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The Russo-Ukrainian Conflict Shows Why Threat Hunting Teams Are Now Critical

As the explosive events in Ukraine prove, for government and enterprise alike, there’s never been a more critical time to rely on threat hunters. Here’s how to build your squad.


With Ukraine now under siege, and Russian-fueled cyberattacks no longer just a feared or likely scenario but an ongoing threat, the pressure on cybersecurity defenders has never been greater.

The situation in Ukraine is dire, with recent reports indicating that government officials there have begun reaching out to volunteers from the nation’s hacker underground to help protect infrastructure and conduct spying missions on Russian troops. Ukraine is on the defensive, a position familiar to many cybersecurity professionals as well as business leaders and their boards of directors, even when not thrust into all-out war.

The U.S. Cybersecurity and Infrastructure Security Agency (CISA) has issued guidance to companies and organizations to shore up defenses in the event that Russian cyberattacks threaten critical infrastructure and financial institutions. That is helpful, but also underscores an inconvenient truth: When it comes to network cybersecurity, we’re playing defense.

It’s time, say cybersecurity experts, to flip that script.

Identify and contain adversaries before they can spread across your network.

The flip, in theory, is fairly simple: Stop being reactive; get proactive with security, whenever possible. In practice, it’s tougher—but that’s where the craft of threat hunting comes in.

Threat hunters are the cybersecurity professionals who dig into systems and networks to root out attackers before bad things happen. Think of them as your organization’s own private Navy
SEAL team.

Threat hunters understand that threat actors—whether geeky hackers, ideals-driven hacktivists, or state-sponsored black-ops types—approach enterprises with distinct tactics, techniques, and procedures that are predictable and identifiable. Threat hunters study the environment they’re defending and the possible strategies of their adversaries. Then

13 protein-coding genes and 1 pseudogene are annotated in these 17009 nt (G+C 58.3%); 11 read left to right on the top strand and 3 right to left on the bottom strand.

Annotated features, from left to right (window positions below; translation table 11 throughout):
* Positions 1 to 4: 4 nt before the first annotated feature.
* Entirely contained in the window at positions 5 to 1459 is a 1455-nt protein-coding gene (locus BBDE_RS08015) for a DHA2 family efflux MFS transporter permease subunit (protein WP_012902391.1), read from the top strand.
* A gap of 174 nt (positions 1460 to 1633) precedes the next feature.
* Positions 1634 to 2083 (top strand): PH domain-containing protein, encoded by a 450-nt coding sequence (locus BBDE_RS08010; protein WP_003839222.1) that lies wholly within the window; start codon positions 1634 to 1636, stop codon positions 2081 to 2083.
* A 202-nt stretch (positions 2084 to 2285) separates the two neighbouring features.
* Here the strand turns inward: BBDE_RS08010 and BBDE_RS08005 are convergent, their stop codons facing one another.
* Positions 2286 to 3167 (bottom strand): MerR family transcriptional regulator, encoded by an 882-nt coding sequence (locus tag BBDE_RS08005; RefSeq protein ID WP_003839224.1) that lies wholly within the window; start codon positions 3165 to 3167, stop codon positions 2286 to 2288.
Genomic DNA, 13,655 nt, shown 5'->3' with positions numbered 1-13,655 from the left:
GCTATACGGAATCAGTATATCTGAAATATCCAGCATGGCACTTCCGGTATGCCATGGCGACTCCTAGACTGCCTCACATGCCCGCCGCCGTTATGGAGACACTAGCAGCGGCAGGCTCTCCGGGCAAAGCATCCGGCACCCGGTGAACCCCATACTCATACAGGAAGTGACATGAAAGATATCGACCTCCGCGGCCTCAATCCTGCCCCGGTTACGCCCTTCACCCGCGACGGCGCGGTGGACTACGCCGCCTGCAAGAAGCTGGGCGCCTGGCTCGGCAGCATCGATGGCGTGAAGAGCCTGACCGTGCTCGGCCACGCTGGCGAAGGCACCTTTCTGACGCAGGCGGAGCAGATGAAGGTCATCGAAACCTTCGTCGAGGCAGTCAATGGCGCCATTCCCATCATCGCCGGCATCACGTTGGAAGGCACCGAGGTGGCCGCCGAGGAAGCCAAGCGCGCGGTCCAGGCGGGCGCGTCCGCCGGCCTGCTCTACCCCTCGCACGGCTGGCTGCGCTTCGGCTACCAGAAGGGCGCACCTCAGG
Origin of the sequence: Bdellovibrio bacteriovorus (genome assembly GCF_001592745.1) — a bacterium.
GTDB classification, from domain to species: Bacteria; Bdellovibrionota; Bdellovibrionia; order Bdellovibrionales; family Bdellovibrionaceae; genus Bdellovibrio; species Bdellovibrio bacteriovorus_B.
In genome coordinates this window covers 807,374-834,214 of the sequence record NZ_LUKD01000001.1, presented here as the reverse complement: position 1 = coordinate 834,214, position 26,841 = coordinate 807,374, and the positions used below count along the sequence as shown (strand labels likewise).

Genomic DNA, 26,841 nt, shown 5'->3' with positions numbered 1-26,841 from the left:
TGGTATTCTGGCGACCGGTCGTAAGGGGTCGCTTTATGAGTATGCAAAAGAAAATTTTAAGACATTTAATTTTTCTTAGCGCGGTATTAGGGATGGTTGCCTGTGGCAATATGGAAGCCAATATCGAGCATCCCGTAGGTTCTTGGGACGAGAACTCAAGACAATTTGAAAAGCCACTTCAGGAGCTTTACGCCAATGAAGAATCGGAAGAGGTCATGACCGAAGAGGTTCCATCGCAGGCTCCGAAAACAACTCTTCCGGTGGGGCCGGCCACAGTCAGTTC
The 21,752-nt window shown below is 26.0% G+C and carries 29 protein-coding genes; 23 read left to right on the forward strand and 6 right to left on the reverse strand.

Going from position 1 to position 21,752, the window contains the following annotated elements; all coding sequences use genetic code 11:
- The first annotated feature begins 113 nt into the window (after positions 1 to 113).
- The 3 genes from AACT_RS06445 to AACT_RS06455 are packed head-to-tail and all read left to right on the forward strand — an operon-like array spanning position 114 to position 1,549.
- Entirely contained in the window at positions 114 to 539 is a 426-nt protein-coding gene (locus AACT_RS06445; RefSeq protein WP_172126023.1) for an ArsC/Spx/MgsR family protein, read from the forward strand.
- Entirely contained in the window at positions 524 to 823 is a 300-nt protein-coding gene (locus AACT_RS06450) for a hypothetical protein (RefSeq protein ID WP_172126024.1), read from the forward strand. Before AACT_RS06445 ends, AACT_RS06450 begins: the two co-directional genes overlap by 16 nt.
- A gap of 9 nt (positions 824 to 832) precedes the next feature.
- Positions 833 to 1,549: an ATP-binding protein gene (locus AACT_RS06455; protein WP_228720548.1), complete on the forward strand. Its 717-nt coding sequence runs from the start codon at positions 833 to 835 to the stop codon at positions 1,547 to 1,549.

they go hunting!

Of course, effective threat hunting is a team effort and requires the right talent to be in place. There are five foundational elements needed to build your ideal threat hunting squad. Consider what follows a primer on how to hunt the hunters.

1. Diversity—it’s not just a buzzword

Has there been any proof—ever—that great minds think alike? Groupthink is the enemy of effective threat hunting teams. “Diverse teams yield better results,” says Melissa Bischoping, an endpoint security research specialist at Tanium.

Diverse teams yield better results.

Melissa Bischoping, endpoint security research specialist, Tanium
“Imagine you have a team with too many people from the same background.” The likely result: a group of people who eat the same breakfasts, shop the same brands, download the same podcasts, tweet the same rants, and find themselves surrounded by others who eat, shop, download, and rant in exactly the same way.

In homogeneous groups, she says, it’s easy for people to “forget there might be other viewpoints to consider.”

Experts note that when enterprises hire threat hunters with different professional backgrounds and experience levels, the team’s problem-solving abilities improve. Such backgrounds can be as varied as military intelligence, data science, traditional technology, or red, blue, and purple teams (security testers who specialize, respectively, in attacking your systems, defending them, and combining the wisdom of both).

Even those with little or no technical expertise are worthy of consideration. “When you get diverse backgrounds like this, you get people asking questions that the others didn’t even know were questions available to ask,” Bischoping explains.